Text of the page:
Page as Stage

India Lena González

In our Craft Capsules series, authors reveal the personal and particular ways they approach the art of writing. This is no. 185.

Can a poem become a body in motion? How about several bodies, a company of dancers moving about the page in synchronicity (sometimes not), taking up as much space as possible from the curtain to the scrim?

Why not reimagine the blank page as a stage for a performance to take place, where our personal joys and troubles can be expressed through language that leaps in front of the reader, even lunges at them?

What if the visual aspect of language is used to add emotional depth to a poem and becomes just as important as what we’re saying, adding to how we’re saying it?  

My mother often tells this story from when I was three or four years old and my father had one of his musician friends over. They were listening to classical music in the living room. It was early nighttime, and my twin sister and I had just taken our baths. Our sweet mother had washed our hair and clipped it in buns on top of our heads, put our Lion King nightgowns on, and was just about to tuck us into bed. Somehow amid this bedtime ritual, I snuck downstairs, unclipped my long, wet hair, and started dancing with closed eyes and gesturing limbs to the dramatic music, with my father and his friend—and eventually my mother—looking on in astonishment at my innate need for and immediate expression of movement.

Though I have no recollection of this moment personally, this memory feels right to me. I started studying ballet shortly thereafter, gradually adding more dance classes until I was taking lessons nearly every weekday and training on the weekends. Throughout my adolescent years, I traveled from my home in Washington, D.C., to New York City during my summers to study at the Dance Theatre of Harlem and Alvin Ailey American Dance Theater.

All this is to say, my body has almost always been in motion, and that is what feels best to me: jumping, sliding, bending, arching, sweating, stretching, marking dance moves, running, tiredly walking. By the time I chose creative writing as my major in college, poetry could not be stagnant or static for me; it couldn’t always be left-aligned.

Imagining poetry as a linguistic dance performance that takes place on the space of the page can open the door for one’s creativity to explode, for the dispersing of energies as each word becomes a body shooting across the stage before the gathered and quiet audience, pushing us forward in both thought and feeling. A good deal of the poetry I’ve read and studied over the years uses only a tiny portion of each page, but a poem can fill up the entire page; it can mimic the movement of the human body or bodies (no matter the limitations or capabilities of the body doing the writing), enlivening the poet, the page, the poem, and the reader.

In choreography, the arrangement of dancers on stage and the quality of movement required of them create a world of action that contributes to the message or story being communicated to the audience, that core idea that is the impetus behind each look, arm gesture, or flexed foot. Generally speaking, though not always, it is the lack of language in dance, the patterns of bodies on stage—dancers moving into and away from one another, or exiting stage left for a duet to begin—that give the art form the capacity to touch us emotionally. As poets, we have the gift of words at our disposal; focusing on choreographing them, as opposed to merely writing them, allows us to attune more deeply to the buildup and release of tension and momentum that lies between those words, or lines of verse, both of which can be crammed together or pulled apart. Composing this way, making language more active than passive, can prompt the reader to wonder about the intimacy between words that have the pleasure of staying grouped together, about why other phrases are worlds apart, about the length of a line or the rush of the next one, words tumbling across or down the page, one after another.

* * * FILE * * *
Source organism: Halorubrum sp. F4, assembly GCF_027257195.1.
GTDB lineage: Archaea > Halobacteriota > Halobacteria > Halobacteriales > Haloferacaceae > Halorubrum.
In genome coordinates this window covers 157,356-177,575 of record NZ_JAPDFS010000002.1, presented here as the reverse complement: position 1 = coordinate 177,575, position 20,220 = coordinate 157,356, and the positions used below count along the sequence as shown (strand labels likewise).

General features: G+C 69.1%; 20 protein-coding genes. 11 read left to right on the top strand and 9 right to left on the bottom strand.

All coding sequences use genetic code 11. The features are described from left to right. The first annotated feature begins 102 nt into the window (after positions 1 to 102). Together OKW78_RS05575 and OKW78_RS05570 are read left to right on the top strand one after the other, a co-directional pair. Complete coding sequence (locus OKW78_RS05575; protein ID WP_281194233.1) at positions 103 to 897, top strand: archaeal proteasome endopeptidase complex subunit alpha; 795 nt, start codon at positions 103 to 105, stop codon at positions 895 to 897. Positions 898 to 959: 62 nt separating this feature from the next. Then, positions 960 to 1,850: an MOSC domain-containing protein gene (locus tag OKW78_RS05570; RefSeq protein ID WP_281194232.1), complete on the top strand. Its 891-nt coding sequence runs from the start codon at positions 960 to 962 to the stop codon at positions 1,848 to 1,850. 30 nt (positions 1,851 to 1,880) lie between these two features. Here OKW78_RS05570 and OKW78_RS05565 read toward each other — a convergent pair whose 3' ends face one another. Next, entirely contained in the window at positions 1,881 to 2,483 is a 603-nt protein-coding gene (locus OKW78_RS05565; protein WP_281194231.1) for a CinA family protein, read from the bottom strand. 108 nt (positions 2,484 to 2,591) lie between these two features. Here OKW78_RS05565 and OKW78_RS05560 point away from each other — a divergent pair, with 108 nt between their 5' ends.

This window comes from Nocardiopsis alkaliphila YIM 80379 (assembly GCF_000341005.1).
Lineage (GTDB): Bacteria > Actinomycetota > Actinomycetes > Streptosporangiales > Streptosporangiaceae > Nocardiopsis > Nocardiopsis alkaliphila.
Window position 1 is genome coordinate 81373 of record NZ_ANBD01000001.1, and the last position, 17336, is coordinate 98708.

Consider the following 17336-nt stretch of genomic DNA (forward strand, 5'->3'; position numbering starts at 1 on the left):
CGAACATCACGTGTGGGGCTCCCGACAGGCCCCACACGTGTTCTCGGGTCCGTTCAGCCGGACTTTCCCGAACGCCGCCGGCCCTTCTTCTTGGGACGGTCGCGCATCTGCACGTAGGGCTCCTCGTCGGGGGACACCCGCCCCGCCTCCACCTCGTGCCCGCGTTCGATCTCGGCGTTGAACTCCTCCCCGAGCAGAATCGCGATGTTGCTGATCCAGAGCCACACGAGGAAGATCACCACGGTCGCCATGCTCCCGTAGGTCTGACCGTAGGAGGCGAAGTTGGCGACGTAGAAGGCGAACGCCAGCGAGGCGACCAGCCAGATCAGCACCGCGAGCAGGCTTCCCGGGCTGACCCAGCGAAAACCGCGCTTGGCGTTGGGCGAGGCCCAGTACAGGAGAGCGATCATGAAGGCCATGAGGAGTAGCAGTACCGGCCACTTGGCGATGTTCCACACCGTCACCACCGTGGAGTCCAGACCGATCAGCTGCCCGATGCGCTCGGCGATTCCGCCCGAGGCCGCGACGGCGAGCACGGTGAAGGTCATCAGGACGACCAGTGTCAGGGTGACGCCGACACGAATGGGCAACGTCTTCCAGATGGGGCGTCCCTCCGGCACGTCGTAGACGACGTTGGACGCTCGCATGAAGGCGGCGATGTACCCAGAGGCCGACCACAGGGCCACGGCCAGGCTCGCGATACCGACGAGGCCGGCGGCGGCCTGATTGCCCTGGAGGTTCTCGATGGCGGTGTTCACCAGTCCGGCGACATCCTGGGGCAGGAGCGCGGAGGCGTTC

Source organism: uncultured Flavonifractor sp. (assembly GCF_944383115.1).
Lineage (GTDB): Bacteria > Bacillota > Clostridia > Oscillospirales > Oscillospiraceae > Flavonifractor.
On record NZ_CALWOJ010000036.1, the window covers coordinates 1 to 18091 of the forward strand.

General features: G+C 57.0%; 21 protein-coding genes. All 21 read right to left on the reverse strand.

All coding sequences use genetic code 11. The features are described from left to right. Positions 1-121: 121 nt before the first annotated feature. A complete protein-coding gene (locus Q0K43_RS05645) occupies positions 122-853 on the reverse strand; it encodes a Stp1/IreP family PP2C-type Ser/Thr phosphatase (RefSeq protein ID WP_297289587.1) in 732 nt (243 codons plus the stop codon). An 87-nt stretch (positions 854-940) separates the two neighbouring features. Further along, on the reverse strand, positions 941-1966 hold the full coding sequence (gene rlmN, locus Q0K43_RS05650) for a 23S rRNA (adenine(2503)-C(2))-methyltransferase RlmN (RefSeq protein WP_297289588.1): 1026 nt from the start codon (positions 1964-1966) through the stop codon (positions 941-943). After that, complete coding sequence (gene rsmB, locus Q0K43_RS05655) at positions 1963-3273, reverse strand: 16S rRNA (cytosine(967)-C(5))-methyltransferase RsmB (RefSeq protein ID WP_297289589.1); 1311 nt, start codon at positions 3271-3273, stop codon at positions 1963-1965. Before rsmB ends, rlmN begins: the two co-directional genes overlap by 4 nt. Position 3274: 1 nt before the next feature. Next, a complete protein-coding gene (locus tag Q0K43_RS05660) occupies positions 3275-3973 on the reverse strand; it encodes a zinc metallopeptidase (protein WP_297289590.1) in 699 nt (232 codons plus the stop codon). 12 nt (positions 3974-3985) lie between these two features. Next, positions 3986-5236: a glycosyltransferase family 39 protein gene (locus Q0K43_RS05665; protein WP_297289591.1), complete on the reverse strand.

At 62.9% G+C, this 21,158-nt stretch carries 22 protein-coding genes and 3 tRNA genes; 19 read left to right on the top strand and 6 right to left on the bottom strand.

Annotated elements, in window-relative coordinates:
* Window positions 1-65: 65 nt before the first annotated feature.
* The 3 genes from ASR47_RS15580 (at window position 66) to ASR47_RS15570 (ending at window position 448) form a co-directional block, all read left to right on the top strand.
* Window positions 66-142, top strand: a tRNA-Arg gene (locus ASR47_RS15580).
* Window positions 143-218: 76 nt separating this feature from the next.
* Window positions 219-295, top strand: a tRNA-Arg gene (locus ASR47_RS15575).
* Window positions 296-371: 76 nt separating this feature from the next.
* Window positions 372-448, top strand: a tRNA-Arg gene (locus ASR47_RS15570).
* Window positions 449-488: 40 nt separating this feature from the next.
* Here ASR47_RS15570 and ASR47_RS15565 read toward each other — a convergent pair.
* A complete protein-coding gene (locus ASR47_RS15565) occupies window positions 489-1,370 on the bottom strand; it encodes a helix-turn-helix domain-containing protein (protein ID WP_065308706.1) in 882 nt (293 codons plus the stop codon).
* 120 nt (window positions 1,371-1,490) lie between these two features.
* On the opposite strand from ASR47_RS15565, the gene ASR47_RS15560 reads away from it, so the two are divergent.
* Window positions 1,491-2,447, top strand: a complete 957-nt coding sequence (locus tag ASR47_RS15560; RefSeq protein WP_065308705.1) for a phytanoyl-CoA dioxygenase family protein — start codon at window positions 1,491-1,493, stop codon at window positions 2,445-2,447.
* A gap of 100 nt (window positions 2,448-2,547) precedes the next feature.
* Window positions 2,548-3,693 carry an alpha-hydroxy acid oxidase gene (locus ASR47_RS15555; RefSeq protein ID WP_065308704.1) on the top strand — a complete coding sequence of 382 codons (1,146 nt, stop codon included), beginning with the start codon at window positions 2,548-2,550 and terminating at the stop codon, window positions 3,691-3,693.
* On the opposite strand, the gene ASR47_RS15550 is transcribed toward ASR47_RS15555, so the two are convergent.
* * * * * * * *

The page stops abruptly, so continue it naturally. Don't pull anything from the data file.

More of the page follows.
The arrival of words in front of the reader’s eyes and their movement across the page do more than convey a literal message. They create an undercurrent to the work—I’m thinking of tectonic plates and how their movements reshape the Earth’s landscape—that is changing the continent of the poem: complicating it, subverting it, agreeing with it, pushing against it. This movement also says something about the music of the poem, it gives a tempo to the dance, a pulse affecting how someone will read your words; it tells the reader where the crescendo lies, where the bass and cello come in, and just how high the next note will be. In this way, we can achieve something multifaceted in choreographing language that isn’t entirely true for the choreography of bodies. In dance we often rely on music as the sonic backdrop for our movement, to complete and amplify the mood of a given piece. This music often dictates when and how we move our bodies. In poetry, language is both the dancers and the musicians; the more your words dance across the page, the more you are creating a musical score for your work (quite literally). The dance and music are one and the same, totally intertwined, for your words are jiving to the music that they are creating in real time, shimmying beside one another.